First, the recent BP disaster was a wake-up call. There are obvious environmental costs associated with extracting and burning oil. Beyond those, the major cost is insuring the global provision of oil, given that most reserves are in politically unstable, or potentially unstable, regions. The U.S. alone spends about $50 billion per year for a military force able to defend the Middle East. This amounts to a hidden cost that is the equivalent of approximately $65 per barrel of oil used in the U.S. For reference, the current market price of oil is just over $80 per barrel.
Second, we will be forced to tap oil wherever it occurs, and that happens to be in more and more challenging and environmentally sensitive regions. Harsh, remote environments, such as offshore regions and the Arctic, are difficult and expensive to work in, yet vulnerable to ecological disturbances.
Third, we pay a huge cost for remaining under the strong influence of the Organization of the Petroleum Exporting Countries' production-based price controls. These controls have driven up the price of oil, and our dependence on OPEC oil is a continuing threat to our national security.
What can we do to limit OPEC's influence on our oil supply and mitigate the effects of sustained supply disruptions?
One way to combat a cartel is to become one. The United States should build stockpiles of oil when oil is cheap. But we need something much greater than the existing Strategic Petroleum Reserve, or SPR, which is just for temporary emergencies. We should have a stockpile that serves as an economic petroleum reserve, where we store something like five and a half times the volume of oil in the SPR. Other nations should be encouraged to build up similar stockpiles. Collectively, we could use our stockpiles to combat fuel price increases due to untimely OPEC production-based price controls.
Are there new technologies that will contribute significantly to solving our oil problems? When?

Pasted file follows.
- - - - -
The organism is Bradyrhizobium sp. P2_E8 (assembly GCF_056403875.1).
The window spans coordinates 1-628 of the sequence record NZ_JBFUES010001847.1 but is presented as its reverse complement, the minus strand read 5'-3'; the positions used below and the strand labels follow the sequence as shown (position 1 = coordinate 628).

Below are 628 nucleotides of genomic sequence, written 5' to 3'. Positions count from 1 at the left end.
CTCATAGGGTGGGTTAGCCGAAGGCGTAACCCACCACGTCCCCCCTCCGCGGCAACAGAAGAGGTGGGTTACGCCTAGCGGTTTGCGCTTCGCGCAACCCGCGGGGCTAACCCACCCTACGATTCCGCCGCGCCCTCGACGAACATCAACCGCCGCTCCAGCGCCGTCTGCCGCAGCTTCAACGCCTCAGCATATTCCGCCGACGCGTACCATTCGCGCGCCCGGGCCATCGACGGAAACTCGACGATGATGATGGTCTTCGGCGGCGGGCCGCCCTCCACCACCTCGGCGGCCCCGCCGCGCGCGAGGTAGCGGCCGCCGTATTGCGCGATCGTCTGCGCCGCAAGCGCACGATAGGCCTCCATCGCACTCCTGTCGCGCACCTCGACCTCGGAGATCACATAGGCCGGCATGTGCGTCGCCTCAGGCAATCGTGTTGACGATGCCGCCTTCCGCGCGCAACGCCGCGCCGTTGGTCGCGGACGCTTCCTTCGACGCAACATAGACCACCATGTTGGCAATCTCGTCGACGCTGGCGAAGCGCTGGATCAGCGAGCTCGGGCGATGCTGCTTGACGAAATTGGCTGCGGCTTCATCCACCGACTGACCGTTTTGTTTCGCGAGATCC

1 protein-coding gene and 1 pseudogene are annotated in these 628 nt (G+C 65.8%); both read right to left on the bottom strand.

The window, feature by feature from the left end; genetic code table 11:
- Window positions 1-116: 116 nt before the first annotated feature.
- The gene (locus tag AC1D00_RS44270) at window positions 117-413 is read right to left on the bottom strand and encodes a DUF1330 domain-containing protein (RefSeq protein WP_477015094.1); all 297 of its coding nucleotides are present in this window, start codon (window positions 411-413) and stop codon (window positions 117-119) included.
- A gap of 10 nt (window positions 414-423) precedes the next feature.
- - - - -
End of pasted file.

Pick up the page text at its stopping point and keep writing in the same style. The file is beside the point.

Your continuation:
Yes, there are renewable and nonrenewable sources of energy that can substitute for the transportation role served by oil in the long run, and I think the ultimate substitute will be electricity. We can generate that electricity from a variety of sources, such as wind, solar and nuclear energy. We can use abundant natural gas and coal resources, although their use has its own environmental problems.
As far as the timing goes, transitions in technology happen relatively quickly. At the turn of the last century, every major city in the U.S. depended tremendously on horses for transportation. The automobile rapidly replaced them in a matter of about two decades. So when a physical or technological substitute is found, it will rapidly take over. One rarely goes back to an older, less efficient product or technology.
My sense is that we will move toward more efficient vehicles. The efficiency of electric vehicles is so much greater than gasoline-combusting vehicles that a transition to electric vehicles will greatly reduce our dependence on oil, even as oil continues to be used into the future to a much lesser degree.
Even if we won't run out of oil, isn't it possible that production will peak at some point and then drop off as oil becomes more difficult to extract?
The world may very well go through a peak in oil use, but a peak and decline is far more likely to reflect a decrease in oil demand rather than production choked by perilously low global availability of oil. The line between conventional liquid oil and unconventional oil, such as that derived from Canadian oil sands, will blur. Beyond that, major consuming nations will likely shift away from using conventional oil for transportation as concerns grow over security, stability and the environment. Based on the history of other nonrenewable Earth resources, it is likely that the world will move away from oil long before our global oil resources are exhausted.
Louis Bergeron, Stanford News Service: (650) 725-1944, firstname.lastname@example.org